It comes after New Zealand Rugby and Rugby Australia signed a new joint-venture agreement in Sydney.
NZR Chief Executive Mark Robinson and RA Chief Executive Andy Marinos each welcomed the new partnership, which will extend the existing joint venture from 2024 to 2030, as a significant moment for professional club rugby in the Pacific region.
Robinson said the agreement represented a unified commitment to the Super Rugby Pacific format.
He said the long-term agreement provides certainty for players, coaches, fans, sponsors and broadcast partners.
Robinson said they have charted a new path with the introduction of Moana Pasifika and the Fijian Drua this year and believe they have entered an exciting new era for rugby in the Pacific.
The new agreement will usher in a new governance model for Super Rugby Pacific with the establishment of a nine-person board, which will include an independent chair, four independent directors, and one representative each from NZR, RA, the New Zealand Rugby Players Association, and the Rugby Union Players' Association.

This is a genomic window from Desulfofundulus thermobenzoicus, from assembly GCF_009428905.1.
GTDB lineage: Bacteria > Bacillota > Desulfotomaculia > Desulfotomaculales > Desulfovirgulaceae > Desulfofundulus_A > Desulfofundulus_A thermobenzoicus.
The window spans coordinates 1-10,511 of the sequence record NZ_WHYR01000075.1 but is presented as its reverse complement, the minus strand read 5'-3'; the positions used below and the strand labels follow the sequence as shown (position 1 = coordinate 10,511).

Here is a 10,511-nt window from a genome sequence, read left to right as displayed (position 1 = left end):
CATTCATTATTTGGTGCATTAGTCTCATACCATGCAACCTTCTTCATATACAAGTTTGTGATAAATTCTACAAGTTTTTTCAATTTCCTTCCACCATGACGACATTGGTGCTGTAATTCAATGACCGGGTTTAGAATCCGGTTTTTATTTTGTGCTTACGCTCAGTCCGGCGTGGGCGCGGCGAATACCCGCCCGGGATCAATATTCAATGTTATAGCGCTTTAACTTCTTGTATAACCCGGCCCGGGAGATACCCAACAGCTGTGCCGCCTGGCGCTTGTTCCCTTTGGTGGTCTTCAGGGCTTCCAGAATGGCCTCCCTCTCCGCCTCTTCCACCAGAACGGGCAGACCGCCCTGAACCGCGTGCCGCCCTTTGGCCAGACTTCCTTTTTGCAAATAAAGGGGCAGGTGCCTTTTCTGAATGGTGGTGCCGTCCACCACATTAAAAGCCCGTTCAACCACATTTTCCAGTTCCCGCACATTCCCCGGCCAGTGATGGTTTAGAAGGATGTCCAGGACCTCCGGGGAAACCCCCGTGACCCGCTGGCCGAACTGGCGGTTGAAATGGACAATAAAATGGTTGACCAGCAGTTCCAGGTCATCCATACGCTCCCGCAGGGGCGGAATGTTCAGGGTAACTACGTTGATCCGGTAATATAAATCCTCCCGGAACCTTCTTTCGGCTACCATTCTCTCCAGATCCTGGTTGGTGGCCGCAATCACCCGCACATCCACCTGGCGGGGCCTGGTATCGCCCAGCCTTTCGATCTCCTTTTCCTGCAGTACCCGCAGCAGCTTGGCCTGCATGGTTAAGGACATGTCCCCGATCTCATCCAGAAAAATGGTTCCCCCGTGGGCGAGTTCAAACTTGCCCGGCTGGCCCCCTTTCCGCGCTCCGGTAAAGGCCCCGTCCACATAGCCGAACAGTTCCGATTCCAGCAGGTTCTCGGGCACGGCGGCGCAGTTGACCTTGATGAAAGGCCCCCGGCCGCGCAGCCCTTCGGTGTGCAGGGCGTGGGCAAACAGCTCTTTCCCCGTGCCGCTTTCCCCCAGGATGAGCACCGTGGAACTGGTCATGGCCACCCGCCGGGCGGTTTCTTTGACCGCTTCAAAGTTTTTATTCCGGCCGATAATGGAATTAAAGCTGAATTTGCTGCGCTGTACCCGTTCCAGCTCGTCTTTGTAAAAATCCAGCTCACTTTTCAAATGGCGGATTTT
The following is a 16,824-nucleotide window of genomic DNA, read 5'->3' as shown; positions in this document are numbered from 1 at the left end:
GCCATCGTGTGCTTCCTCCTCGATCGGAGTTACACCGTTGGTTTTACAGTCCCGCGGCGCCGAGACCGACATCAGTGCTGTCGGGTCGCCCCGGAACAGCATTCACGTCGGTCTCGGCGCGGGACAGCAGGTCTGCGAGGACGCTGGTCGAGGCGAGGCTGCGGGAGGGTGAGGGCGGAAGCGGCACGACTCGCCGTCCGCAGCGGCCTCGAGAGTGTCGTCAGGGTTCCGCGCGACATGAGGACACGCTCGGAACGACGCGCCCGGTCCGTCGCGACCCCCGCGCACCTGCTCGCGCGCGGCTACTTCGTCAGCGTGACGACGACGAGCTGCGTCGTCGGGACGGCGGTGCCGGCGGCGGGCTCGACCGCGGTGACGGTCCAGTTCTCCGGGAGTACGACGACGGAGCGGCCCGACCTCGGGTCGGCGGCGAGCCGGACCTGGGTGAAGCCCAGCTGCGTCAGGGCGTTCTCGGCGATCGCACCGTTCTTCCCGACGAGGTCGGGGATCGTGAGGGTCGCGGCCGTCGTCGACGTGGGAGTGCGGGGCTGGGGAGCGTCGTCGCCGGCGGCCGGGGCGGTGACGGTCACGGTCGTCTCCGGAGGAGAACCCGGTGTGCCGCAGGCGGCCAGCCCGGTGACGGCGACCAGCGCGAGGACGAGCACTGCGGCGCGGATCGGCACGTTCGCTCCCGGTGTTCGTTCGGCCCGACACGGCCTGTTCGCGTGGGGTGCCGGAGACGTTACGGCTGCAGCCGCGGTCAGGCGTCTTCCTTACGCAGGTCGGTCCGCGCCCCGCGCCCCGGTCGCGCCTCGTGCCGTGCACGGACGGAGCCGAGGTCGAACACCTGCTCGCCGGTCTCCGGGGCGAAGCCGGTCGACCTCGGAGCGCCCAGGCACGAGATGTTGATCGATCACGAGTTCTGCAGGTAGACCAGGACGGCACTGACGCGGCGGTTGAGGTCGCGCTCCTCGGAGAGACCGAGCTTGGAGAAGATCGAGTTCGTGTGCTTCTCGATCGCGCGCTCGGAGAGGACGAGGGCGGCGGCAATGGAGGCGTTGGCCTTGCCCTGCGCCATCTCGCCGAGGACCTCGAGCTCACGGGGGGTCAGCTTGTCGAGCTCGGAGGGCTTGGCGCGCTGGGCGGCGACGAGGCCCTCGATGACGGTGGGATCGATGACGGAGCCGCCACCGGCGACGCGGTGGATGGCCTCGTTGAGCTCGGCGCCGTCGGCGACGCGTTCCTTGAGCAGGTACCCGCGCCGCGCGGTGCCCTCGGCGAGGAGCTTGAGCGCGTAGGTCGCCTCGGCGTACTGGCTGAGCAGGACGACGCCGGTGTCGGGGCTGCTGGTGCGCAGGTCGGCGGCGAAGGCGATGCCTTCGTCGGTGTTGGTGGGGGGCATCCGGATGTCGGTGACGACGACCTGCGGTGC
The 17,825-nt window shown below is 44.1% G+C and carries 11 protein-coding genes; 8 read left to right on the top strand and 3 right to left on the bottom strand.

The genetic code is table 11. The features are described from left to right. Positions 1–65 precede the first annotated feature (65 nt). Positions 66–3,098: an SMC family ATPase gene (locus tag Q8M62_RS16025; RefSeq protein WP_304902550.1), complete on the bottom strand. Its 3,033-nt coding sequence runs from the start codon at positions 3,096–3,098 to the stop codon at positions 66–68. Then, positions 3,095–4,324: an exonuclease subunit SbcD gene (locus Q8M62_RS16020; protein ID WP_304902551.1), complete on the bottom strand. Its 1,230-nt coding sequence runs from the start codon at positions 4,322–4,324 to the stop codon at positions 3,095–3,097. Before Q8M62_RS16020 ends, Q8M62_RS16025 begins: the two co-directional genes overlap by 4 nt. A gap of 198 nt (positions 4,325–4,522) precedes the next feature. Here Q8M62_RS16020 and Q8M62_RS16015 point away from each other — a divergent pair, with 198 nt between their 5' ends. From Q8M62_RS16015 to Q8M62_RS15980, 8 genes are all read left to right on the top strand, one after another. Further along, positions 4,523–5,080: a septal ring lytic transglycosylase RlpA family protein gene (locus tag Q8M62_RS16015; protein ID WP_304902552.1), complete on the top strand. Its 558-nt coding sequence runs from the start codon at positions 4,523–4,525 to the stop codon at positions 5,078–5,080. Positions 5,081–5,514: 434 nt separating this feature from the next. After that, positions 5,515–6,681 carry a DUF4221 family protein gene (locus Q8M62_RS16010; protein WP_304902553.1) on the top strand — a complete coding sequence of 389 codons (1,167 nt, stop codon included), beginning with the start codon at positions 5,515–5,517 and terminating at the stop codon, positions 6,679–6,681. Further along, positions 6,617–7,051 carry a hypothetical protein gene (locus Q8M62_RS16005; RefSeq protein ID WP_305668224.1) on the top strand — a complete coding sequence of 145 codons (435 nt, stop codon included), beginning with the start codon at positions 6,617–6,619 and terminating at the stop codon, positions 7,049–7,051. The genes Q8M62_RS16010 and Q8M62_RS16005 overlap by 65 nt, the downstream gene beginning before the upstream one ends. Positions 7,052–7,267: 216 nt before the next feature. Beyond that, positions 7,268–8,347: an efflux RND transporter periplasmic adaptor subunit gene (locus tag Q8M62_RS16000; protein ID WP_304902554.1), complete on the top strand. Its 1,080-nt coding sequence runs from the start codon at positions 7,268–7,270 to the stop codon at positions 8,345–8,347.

The new board will have a mandate to explore the creation of an integrated women's competition structure in order to build on the success of Super W in Australia and Super Rugby Aupiki in New Zealand.
The agreement confirms the current Super Rugby Pacific competition format; however, the new board will continue to look at options to adapt and adjust over time.
The 2023 Super Rugby Pacific season opens for Fijian Drua and Moana Pasifika on February 25 when they face each other at Mt Smart Stadium in Auckland.